Università Cattolica del Sacro Cuore
Rome, Italy
Disclosures: None

Maurizio Taramasso, MD, PhD
University Heart Centre
University Hospital
Zurich, Switzerland
Disclosures: Consultant for Abbott Vascular.

Francesco Maisano, MD
University Heart Centre
University Hospital
Zurich, Switzerland
francesco.maisano@usz.ch
Disclosures: Consultant for Abbott Vascular, Medtronic, Edwards Lifesciences, Cardiovalve, Valtech Cardio; cofounder of Transseptal Solutions; receives educational institutional grants from Abbott Vascular, Medtronic, Edwards Lifesciences, Biotronik, Boston Scientific Corporation, Cardiovalve, Valtech Cardio.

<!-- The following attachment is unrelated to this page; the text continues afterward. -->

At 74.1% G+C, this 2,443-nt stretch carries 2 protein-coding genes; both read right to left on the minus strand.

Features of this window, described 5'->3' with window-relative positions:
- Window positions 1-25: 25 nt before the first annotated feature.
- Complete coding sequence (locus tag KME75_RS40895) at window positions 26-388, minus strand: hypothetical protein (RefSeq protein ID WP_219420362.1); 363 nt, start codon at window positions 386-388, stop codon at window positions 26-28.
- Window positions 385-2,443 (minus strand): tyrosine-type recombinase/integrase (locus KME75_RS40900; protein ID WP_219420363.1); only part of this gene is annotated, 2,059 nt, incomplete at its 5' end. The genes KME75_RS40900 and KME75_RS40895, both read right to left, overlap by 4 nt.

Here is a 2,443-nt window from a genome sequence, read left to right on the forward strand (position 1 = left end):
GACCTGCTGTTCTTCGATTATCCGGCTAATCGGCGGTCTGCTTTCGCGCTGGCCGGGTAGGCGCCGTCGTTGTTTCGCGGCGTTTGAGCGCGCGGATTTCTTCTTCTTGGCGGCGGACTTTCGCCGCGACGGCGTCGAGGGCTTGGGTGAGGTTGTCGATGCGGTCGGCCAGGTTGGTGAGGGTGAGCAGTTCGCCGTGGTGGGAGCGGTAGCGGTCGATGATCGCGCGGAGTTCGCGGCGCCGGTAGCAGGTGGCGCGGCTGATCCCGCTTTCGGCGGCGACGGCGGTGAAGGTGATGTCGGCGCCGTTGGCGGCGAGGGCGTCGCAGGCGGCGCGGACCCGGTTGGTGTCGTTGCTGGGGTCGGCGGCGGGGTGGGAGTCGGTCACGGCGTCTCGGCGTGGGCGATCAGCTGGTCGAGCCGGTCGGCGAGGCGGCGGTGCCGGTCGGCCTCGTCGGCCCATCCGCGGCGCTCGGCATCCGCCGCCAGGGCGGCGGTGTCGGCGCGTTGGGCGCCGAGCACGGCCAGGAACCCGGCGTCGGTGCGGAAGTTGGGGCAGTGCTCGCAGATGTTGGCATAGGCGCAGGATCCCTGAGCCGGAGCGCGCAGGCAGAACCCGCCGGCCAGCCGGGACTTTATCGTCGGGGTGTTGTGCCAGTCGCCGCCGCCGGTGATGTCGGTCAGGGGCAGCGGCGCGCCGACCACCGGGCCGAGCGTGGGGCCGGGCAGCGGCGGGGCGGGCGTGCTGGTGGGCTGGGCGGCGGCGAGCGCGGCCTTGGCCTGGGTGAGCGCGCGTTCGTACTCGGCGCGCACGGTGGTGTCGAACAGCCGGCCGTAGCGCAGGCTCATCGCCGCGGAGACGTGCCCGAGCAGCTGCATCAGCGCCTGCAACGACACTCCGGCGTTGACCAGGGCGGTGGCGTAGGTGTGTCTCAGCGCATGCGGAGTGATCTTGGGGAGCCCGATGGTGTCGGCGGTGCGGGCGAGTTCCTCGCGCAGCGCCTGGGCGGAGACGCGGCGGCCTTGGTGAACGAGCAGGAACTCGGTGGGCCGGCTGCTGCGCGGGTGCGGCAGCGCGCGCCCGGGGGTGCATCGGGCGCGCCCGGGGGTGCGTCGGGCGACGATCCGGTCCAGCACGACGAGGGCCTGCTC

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About Cardiac Interventions Today

Cardiac Interventions Today (ISSN 2572-5955 print and ISSN 2572-5963 online) is a publication dedicated to providing comprehensive coverage of the latest developments in technology, techniques, clinical studies, and regulatory and reimbursement issues in the field of coronary and cardiac interventions. Cardiac Interventions Today premiered in March 2007 and each edition contains a variety of topics in a flexible format, including articles covering various perspectives on current clinical topics, in-depth interviews with expert physicians, overviews of available technologies, industry news, and insights into the issues affecting today's interventional cardiology practices.